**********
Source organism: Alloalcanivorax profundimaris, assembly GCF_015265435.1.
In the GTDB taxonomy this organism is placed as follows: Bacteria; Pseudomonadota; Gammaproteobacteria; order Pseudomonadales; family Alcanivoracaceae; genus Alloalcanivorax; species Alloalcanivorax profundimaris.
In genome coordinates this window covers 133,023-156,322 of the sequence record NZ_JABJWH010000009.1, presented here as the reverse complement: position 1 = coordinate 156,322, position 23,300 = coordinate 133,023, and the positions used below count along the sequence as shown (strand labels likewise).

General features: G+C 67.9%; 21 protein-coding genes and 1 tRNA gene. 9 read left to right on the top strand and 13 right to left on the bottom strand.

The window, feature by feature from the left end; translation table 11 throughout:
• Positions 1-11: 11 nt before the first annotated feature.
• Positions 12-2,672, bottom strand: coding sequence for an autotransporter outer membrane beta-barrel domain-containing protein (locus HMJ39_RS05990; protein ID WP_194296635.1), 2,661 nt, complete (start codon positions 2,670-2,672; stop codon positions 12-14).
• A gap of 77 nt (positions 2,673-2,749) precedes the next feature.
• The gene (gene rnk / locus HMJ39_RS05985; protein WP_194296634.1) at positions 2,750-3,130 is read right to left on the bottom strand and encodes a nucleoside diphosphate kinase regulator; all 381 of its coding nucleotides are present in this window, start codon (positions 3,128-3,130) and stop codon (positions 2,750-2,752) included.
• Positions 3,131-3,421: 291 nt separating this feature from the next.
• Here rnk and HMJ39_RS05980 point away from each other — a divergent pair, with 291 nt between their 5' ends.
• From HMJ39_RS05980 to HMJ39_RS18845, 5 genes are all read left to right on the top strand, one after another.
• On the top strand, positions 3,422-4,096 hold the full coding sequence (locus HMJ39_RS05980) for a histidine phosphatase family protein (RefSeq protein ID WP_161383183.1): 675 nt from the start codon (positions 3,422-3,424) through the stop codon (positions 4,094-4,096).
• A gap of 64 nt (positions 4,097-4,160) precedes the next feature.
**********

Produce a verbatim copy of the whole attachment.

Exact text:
Source organism: Alloalcanivorax profundimaris, assembly GCF_015265435.1.
In the GTDB taxonomy this organism is placed as follows: Bacteria; Pseudomonadota; Gammaproteobacteria; order Pseudomonadales; family Alcanivoracaceae; genus Alloalcanivorax; species Alloalcanivorax profundimaris.
In genome coordinates this window covers 133,023-156,322 of the sequence record NZ_JABJWH010000009.1, presented here as the reverse complement: position 1 = coordinate 156,322, position 23,300 = coordinate 133,023, and the positions used below count along the sequence as shown (strand labels likewise).

General features: G+C 67.9%; 21 protein-coding genes and 1 tRNA gene. 9 read left to right on the top strand and 13 right to left on the bottom strand.

The window, feature by feature from the left end; translation table 11 throughout:
• Positions 1-11: 11 nt before the first annotated feature.
• Positions 12-2,672, bottom strand: coding sequence for an autotransporter outer membrane beta-barrel domain-containing protein (locus HMJ39_RS05990; protein ID WP_194296635.1), 2,661 nt, complete (start codon positions 2,670-2,672; stop codon positions 12-14).
• A gap of 77 nt (positions 2,673-2,749) precedes the next feature.
• The gene (gene rnk / locus HMJ39_RS05985; protein WP_194296634.1) at positions 2,750-3,130 is read right to left on the bottom strand and encodes a nucleoside diphosphate kinase regulator; all 381 of its coding nucleotides are present in this window, start codon (positions 3,128-3,130) and stop codon (positions 2,750-2,752) included.
• Positions 3,131-3,421: 291 nt separating this feature from the next.
• Here rnk and HMJ39_RS05980 point away from each other — a divergent pair, with 291 nt between their 5' ends.
• From HMJ39_RS05980 to HMJ39_RS18845, 5 genes are all read left to right on the top strand, one after another.
• On the top strand, positions 3,422-4,096 hold the full coding sequence (locus HMJ39_RS05980) for a histidine phosphatase family protein (RefSeq protein ID WP_161383183.1): 675 nt from the start codon (positions 3,422-3,424) through the stop codon (positions 4,094-4,096).
• A gap of 64 nt (positions 4,097-4,160) precedes the next feature.